To measure PAC-1 (antibody that binds to the active conformation of integrin αIIbβ3) binding, whole blood (20 μL) was diluted in Hepes-Tyrodes buffer (180 μL) and then costained (10 μL) with CD41 phycoerythrin, a selective marker of platelets, and the anti-human mouse monoclonal antibody PAC-1 fluorescein isothiocyanate (FITC), which recognizes the active conformation of integrin αIIbβ3. Samples were then incubated at 25°C in the dark for 10 min and fixed in fluorescence-activated cell sorter buffer (250 uL). Platelets were selected by gating a total of 10,000 CD41+ events on a two-parameter dot plot displaying both side scatter (SSC) and forward scatter. The percentage of platelets binding to PAC-1 was adjusted for any nonspecific binding.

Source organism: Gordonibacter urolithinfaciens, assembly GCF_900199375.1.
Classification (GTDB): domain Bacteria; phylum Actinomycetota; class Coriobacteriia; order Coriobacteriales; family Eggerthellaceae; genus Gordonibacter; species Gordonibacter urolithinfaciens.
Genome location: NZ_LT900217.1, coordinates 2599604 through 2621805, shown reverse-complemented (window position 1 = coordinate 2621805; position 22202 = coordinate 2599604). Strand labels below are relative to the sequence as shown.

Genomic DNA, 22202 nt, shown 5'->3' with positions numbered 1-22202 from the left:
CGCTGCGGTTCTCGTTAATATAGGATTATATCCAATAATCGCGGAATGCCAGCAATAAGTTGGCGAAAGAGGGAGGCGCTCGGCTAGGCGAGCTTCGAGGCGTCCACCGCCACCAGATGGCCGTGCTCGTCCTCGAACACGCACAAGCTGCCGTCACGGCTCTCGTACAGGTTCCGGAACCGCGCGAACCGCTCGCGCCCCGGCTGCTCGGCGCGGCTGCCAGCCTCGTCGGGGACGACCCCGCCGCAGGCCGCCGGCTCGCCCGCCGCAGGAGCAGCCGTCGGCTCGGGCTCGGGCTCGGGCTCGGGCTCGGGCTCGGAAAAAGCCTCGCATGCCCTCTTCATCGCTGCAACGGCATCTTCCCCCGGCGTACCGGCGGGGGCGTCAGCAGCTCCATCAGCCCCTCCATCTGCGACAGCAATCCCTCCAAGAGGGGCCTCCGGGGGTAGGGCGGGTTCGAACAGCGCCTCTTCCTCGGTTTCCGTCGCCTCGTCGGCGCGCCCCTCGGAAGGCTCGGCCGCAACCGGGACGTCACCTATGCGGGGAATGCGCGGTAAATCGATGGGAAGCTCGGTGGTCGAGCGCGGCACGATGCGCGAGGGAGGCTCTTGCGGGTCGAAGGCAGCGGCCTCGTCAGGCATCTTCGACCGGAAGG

For detection of platelet-monocyte aggregate (PMA) formation, whole blood (800 μL) was diluted in Hepes-Tyrodes buffer (2.4 mL). Fluorescence-activated cell sorter buffer (250 μL) was subsequently added to the blood for 10 min at 25°C in the presence of CD41 phycoerythrin and CD14-FITC, a monocyte marker. Monocytes were selected by gating a total of 1,500 CD41+ events on a two-parameter dot plot displaying SSC vs CD14-FITC. Single platelets were excluded using a combination of forward-scatter and SSC and positive anti-CD14 fluorescence. The percentage of platelet-marker-positive monocyte conjugates was measured to represent the percentage of monocytes with one or more adherent platelets. The total numbers of PMA were adjusted for any nonspecific binding and displayed as the fraction of monocytes with one or more adherent platelets.

Cytokine and Statistical Analyses